Note A: The following tables show reconciliations of non-GAAP financial measures. The reasons Delta uses these measures are described below. Reconciliations may not calculate due to rounding.
Delta sometimes uses information (“non-GAAP financial measures”) that is derived from the Consolidated Financial Statements, but that is not presented in accordance with accounting principles generally accepted in the U.S. (“GAAP”). Under the Securities and Exchange Commission rules, non-GAAP financial measures may be considered in addition to results prepared in accordance with GAAP, but should not be considered a substitute for or superior to GAAP results. The tables below show reconciliations of non-GAAP financial measures used in this release to the most directly comparable GAAP financial measures.
Forward Looking Projections. Delta is not able to reconcile forward looking non-GAAP financial measures because the adjusting items such as those used in the reconciliations below will not be known until the end of the period and could be significant.
Pre-Tax (Loss)/Income and Net (Loss)/Income, adjusted. In the current period, pre-tax (loss)/income and net (loss)/income, adjusted exclude the following items directly related to the impact of COVID-19 and our response for comparability with the prior period:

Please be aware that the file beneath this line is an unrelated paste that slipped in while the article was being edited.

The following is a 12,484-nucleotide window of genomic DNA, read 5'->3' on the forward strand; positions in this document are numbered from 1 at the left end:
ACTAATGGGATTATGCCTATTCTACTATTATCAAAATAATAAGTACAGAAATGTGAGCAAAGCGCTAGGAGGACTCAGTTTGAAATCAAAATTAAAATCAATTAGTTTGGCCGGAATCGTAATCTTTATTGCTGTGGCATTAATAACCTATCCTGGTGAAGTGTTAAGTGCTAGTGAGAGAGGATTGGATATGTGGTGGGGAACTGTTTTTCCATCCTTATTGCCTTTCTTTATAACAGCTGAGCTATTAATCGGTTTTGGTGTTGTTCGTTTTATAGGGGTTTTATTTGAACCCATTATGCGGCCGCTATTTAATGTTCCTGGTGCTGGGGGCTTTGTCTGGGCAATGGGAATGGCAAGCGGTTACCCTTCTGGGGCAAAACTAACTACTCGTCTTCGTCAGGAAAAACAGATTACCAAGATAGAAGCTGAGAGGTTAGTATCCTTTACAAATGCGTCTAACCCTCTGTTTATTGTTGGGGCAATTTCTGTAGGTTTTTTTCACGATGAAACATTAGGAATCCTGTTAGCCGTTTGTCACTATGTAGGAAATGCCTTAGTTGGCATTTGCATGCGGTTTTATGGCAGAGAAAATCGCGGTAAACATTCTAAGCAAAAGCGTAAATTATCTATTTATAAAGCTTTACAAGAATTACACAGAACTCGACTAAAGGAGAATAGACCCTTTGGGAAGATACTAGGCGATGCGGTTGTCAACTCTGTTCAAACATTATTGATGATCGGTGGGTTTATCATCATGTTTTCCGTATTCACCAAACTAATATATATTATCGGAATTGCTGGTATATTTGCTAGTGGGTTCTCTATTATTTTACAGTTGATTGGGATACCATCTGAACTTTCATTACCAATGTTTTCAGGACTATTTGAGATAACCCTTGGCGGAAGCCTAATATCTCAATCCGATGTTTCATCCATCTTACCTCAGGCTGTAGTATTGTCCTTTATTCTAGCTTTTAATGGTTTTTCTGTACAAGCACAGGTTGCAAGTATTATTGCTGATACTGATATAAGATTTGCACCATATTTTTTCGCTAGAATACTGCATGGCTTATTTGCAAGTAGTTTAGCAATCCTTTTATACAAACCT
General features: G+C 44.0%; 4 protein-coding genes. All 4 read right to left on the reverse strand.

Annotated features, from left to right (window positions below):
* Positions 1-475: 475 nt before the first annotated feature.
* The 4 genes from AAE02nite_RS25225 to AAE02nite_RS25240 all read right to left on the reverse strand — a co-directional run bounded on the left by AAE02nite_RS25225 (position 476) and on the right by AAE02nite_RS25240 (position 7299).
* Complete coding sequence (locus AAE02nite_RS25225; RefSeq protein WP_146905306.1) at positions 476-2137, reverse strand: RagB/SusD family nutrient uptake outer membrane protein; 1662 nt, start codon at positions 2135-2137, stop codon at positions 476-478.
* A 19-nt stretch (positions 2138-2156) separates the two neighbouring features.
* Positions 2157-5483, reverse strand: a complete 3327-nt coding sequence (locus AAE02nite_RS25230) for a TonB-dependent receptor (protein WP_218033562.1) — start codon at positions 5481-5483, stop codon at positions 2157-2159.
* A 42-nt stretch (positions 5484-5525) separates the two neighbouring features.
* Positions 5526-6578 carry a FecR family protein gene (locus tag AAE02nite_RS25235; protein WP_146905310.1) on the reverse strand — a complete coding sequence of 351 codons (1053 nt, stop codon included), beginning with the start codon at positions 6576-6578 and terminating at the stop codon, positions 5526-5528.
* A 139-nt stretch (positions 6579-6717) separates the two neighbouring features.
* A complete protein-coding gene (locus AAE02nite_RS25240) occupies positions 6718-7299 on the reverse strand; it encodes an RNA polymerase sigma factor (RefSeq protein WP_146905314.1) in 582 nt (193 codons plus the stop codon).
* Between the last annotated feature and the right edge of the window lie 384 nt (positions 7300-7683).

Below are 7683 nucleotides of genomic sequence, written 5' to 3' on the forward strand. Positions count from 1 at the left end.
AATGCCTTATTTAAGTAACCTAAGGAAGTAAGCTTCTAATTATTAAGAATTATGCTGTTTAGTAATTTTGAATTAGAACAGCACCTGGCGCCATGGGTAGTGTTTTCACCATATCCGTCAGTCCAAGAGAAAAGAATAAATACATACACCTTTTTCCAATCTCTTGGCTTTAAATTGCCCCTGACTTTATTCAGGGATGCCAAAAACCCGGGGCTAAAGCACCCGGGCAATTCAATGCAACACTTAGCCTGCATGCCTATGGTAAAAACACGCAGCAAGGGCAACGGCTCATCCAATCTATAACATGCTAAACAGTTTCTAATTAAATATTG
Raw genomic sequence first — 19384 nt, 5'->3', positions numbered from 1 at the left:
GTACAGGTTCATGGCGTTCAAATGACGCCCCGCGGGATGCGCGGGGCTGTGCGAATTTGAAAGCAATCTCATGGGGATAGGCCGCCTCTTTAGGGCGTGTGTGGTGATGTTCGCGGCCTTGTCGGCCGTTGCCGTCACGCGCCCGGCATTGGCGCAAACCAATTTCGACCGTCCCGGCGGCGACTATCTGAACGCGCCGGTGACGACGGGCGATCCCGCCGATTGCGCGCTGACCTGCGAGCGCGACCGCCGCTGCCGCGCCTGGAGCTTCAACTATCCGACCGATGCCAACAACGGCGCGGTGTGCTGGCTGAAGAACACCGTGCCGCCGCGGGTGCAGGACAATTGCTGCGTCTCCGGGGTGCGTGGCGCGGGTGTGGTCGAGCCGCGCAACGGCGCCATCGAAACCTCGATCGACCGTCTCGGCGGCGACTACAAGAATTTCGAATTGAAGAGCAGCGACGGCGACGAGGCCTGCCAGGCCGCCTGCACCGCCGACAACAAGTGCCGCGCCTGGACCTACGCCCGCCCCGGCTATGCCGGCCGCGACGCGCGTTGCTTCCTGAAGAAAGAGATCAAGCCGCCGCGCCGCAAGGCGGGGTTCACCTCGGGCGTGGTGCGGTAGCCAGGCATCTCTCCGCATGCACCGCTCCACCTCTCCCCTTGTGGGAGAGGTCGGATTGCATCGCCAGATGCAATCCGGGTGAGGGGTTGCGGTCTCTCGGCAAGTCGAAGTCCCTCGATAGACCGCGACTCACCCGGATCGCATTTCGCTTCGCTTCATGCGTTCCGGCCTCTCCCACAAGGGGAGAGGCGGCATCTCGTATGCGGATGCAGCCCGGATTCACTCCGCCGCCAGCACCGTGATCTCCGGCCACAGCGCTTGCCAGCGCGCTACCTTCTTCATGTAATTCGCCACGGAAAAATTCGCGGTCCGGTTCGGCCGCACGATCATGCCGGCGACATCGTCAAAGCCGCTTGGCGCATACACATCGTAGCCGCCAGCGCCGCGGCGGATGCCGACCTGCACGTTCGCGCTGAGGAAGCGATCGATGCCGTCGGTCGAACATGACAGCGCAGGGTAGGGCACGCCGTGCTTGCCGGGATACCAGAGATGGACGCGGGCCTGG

Restructuring charges. We recognized $5.3 billion of restructuring charges following strategic business decisions in response to the COVID-19 pandemic. These charges primarily include voluntary early retirement and separation program charges and impairments and related charges from the decisions to retire the remaining 767-300ER fleet and the 717 and CRJ-200 fleets.
CARES Act grant recognition. We recognized $1.3 billion of the grant proceeds from the CARES Act payroll support program as a contra-expense. We are recognizing the grant proceeds as contra-expense based on the periods that the funds are intended to compensate and we expect to use all proceeds from the payroll support program by the end of 2020.
Impairments and equity method losses. These charges relate to the write-down of our investment in Virgin Atlantic based on our share of its losses.